Skip to main content

Pore evolution secrets revealed: new study unlocks additive manufacturing potential

A collaboration between Queen Mary University of London, University College London (UCL), Rolls-Royce, and a team of international researchers has unlocked the secrets of pore evolution in directed energy deposition (DED) additive manufacturing.

Published on:

Their findings, published in Nature Communications, pave the way for safer and more efficient production of high-value components across diverse industries. 

DED is a revolutionary technique that builds intricate structures layer-by-layer, ideal for creating complex geometries for products in aerospace, automotive, marine, and even biomedical fields. It also holds immense potential for repairing safety-critical parts, such as damaged jet turbine blades. However, widespread adoption has been hampered by the unpredictable formation of pores during the DED process. These tiny air bubbles weaken components, jeopardising their performance and raising safety concerns. 

"Until now," explains Dr Chinnapat Panwisawas, Senior Lecturer in Materials and Solid Mechanics at Queen Mary’s School of Engineering and Materials Science, "the exact mechanisms behind pore formation and evolution in DED remained a mystery. Our study sheds light on this critical aspect, revealing five distinct processes that contribute to their behavior: gas bubble migration and coalescence, surface tension effects, and entrapment by solidification fronts."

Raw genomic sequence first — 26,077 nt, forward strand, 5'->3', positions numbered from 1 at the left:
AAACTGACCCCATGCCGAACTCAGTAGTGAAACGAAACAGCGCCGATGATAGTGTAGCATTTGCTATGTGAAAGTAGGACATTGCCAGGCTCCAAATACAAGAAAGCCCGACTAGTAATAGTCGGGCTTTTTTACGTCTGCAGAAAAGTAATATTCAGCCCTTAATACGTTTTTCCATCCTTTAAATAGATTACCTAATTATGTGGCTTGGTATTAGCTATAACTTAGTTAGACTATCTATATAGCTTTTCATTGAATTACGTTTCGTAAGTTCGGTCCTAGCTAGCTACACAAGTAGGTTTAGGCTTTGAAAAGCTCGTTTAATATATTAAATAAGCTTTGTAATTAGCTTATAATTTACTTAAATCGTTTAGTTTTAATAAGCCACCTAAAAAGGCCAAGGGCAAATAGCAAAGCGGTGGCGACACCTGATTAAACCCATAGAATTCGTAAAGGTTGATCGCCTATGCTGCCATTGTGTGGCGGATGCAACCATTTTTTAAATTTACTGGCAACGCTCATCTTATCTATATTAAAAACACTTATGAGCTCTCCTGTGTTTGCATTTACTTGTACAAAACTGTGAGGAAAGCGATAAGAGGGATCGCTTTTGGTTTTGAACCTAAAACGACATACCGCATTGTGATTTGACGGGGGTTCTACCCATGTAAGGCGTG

The researchers employed advanced in situ X-ray imaging and multi-physics modeling to achieve this breakthrough. Their findings provide a detailed understanding of how pores form, move, and interact within the melt pool during DED, enabling the development of targeted strategies to minimize their presence. 

"This knowledge is crucial for unlocking the full potential of DED," emphasises Dr Panwisawas. "By minimising porosity, we can improve the mechanical properties of components, making DED a viable option for safety-critical applications ultimately leading to the production of stronger, safer, and more reliable components across various industries." 

Back to top